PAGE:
The report, for me, was the hardest portion of the exam. I had done a few reports beforehand to understand the process, but I wish I had done a lot more. The report was extremely gruesome and thankfully I found a really great template to use and piggy back off of. For the reporting process, I jotted down every command used, every modification done, and basically the entire process I took for each machine. I did not include failed attempts or methods however. By the end of my report, I had around 70 pages total, which seems like overkill, but I didn't want the reason for me failing to be the report. I submitted the report with the exact instructions given by OffSec, and now the wait had started. Each passing day, took a lot out of me, but within a week I finally received my email stating I had passed and received my certification. The joy and excitement I had was unspeakable, it was one of the, if not the greatest moment of my entire life. As cliche as that sounds, I had grinded nearly 3 months for this, everyday, learning more and more, and finally getting this certification felt unbelievable.
“We are happy to inform you that you have successfully completed the Penetration Testing with Kali Linux certification exam and have obtained your Offensive Security Certified Professional (OSCP) certification.”
Some tips I’d give for anyone thinking about, or even have scheduled their OSCP, are research, experiment, and execute. For me being within the PWK course, I wasn't afraid to try things, I mean we pay for the course, so don't be afraid to try. I researched everything, why did this work, and why was this exploitable, how to enumerate this service or that service. It's a constant learning grind, which in the end will not only help you pass, but will help you get a solid understanding. I wasn’t afraid to ask questions in the discord, or the forums. Then HackTheBox, which I owe a great deal of gratitude, really helped me solidify and expand on what I had already known. Do HackTheBox. You will not regret it, and if anything you will make great friends within the community. Something I do wish I had practiced more of, which I urge everyone to practice, is reporting. After every box, do a report, it will help you with getting basic reporting skills while also writing down your process which in turn helps you understand what you did to a greater extent. During the exam itself, definitely time your breaks wisely, if you feel like you’re getting stressed or frustrated, take a break. There's been times where I was feeling frustrated not finding an avenue of attack, but once I take a break and come back with a calmer mind, I instantly find what I was missing. Something I would stress to everyone taking the exam is ignore the negative. Each day you try and practice is a learning experience. Each day you fail to get a box, you learn, and each day you get a root, there is no better feeling.Some Helpful Links:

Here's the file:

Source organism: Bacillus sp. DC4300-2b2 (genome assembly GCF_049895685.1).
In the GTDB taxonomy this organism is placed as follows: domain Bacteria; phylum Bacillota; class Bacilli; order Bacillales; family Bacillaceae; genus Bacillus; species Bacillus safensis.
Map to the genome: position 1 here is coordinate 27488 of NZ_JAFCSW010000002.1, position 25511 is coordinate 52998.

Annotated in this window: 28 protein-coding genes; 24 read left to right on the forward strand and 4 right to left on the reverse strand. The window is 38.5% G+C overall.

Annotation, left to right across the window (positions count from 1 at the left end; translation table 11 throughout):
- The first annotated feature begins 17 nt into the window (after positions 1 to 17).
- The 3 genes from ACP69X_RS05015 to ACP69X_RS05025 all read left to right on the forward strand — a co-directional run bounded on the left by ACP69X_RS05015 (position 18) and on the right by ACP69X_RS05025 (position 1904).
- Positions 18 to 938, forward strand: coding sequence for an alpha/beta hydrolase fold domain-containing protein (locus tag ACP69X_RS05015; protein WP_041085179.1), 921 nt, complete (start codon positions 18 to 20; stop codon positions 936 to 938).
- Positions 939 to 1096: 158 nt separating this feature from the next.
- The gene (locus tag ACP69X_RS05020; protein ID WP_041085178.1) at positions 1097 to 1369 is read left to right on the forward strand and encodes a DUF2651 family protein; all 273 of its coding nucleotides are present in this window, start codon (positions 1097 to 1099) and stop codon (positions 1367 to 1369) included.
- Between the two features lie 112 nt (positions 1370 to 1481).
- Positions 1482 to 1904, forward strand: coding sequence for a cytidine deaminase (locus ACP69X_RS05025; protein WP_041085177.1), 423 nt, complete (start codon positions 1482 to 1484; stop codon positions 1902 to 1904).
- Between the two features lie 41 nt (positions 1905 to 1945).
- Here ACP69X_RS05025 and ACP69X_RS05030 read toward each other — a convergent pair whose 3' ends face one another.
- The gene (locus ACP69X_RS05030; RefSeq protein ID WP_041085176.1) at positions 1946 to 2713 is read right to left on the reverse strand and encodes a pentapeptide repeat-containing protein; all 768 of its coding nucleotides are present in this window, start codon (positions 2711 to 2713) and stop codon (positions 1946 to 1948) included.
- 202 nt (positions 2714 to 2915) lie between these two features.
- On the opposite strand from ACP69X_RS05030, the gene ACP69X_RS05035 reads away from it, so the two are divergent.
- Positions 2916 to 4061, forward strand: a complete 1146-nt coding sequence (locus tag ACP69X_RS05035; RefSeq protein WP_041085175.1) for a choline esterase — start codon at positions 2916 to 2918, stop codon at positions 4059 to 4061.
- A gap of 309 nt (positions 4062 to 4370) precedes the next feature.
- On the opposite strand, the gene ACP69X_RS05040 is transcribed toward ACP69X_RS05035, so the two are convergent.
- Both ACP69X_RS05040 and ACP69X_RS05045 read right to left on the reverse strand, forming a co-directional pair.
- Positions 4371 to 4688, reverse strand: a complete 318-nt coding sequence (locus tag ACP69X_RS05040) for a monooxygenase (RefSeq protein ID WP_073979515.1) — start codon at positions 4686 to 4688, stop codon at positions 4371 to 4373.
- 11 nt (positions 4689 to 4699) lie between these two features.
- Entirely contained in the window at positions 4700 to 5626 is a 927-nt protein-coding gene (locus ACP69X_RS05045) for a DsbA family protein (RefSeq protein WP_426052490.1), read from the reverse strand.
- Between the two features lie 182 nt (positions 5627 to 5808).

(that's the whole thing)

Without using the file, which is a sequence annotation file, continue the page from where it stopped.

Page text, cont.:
My HackTheBox Profile
OSCP Exam Template
InfoSec Prep Discord
FullSttack Cyber BootCamp